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As U.S. peeps, teens tweet

Classified federal surveillance programs unveiled last week have sparked a national debate about privacy in the United States and whether the government has gone too far by broadly collecting data.

And now, some — including the man who claims to be a former CIA employee and leaked information to British media about the telephone call surveillance program that allowed the government access to all call logs held by a Verizon subsidiary — are suggesting that Big Brother is getting bigger. So what are people doing about it?

A recent study shows that one group is becoming less worried about its information being creeped on amid privacy concerns that have been stewing for years.


They are posting photos, school names, hometowns, email addresses and cell phone numbers on their social media profiles more than ever before, according to a study by the Pew Research Center in Washington, D.C.

The study by Pew, a nonpartisan research group, shows only 40 percent of surveyed teens express a “strong concern” about third parties accessing that information without their knowledge.

Though social media users can control the privacy of their accounts, Dan Farkas, a journalism professor at Ohio University, cautioned that almost anything posted online can be retrieved by anyone at anytime.

“In 2013, I’m not sure privacy exists anymore, at least in a digital space,” Farkas said. “The concept isn’t new. You need to assume your mom, your boss and the pope see everything you do.”

About 92 percent of teens post their real names to the profile they use most often, 84 percent post their interests, 62 percent post their relationship status and 24 percent post videos of themselves, according to the study.


“There’s a weird celebrity, reality-TV component of this where people like the idea of being known or famous,” Farkas said. “There’s this idea of, ‘I’m capturing a really cool moment,’ or, ‘Hey, look at me, this is my life; I’m my own mini star.’ ”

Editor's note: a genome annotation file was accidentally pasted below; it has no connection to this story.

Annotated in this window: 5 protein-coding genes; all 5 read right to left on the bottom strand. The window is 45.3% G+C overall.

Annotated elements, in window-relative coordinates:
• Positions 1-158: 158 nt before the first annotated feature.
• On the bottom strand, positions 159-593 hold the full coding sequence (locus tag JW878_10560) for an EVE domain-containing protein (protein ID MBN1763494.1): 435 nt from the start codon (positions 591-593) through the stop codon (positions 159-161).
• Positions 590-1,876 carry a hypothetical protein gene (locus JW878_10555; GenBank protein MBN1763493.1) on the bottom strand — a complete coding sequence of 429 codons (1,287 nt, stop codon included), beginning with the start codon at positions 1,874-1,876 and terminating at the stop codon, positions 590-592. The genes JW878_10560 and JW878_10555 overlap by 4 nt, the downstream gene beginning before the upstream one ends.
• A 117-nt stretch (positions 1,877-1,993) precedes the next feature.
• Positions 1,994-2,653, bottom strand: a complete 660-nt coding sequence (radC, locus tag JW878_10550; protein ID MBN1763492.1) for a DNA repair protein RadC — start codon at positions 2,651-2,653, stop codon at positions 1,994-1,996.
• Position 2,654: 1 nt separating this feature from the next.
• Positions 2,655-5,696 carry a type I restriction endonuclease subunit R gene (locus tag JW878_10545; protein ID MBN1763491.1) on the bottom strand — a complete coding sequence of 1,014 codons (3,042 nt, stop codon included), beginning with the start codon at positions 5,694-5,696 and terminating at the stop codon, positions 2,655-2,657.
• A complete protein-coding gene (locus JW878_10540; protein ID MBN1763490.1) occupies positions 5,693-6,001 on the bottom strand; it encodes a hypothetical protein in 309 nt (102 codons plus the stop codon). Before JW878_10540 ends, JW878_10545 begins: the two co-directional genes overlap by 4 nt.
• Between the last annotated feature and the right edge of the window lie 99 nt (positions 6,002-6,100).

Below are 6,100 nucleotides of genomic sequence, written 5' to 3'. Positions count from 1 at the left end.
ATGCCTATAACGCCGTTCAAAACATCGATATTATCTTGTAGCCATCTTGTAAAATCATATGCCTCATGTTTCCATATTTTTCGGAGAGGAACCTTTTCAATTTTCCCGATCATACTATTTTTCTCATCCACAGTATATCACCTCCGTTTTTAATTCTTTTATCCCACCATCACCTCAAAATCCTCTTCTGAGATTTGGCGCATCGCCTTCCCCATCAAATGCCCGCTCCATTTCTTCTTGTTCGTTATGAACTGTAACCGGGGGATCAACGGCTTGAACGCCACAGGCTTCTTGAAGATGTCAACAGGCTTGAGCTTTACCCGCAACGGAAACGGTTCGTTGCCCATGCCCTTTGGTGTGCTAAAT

But sometimes, it’s more than that.

Social media is now one of the top ways to commit crime and is used as a platform for stalking, posting threats and identity theft, said Ohio University Police Department Chief Andrew Powers.

“Powerful search engines make locating information fairly easy, and a stalker can piece together bits and pieces from various social media sites to track their target's activities,” Powers said.

And one search engine company in particular — Google — is making it easier for the government to track someone’s online activity, according Sen. Dianne Feinstein, a Democrat from California who chairs the Senate Intelligence Committee. She defended the National Security Agency’s data-mining program, known by the codename PRISM, at a news conference last week.

“It’s called protecting America,” Feinstein said of the program that — although some aspects of which remain unclear — the government says collects some information directly from servers of companies such as Google, Facebook, Apple and YouTube.

That program and the telephone call log surveillance program might have public support, according to another Pew report released Monday. It shows that 62 percent of participants in a recent survey think the government should investigate possible terrorist attacks even if it intrudes on citizens privacy.

Be that as it may, tech companies are denying they gave the government "back door" access to their respective servers. Google CEO Larry Page and the company’s chief legal officer posted a letter on the tech giant’s blog Friday denying that company's involvement.

“We had not heard of a program called PRISM until yesterday,” the letter read.

Officials from both Facebook and Apple have made similar statements, even as the government acknowledged the program’s existence and has begun to declassify some of its operations.

President Barack Obama has defended both the telephone call log surveillance program and PRISM, and he, as well as many other national figures, have called for more debate on balancing privacy and security.

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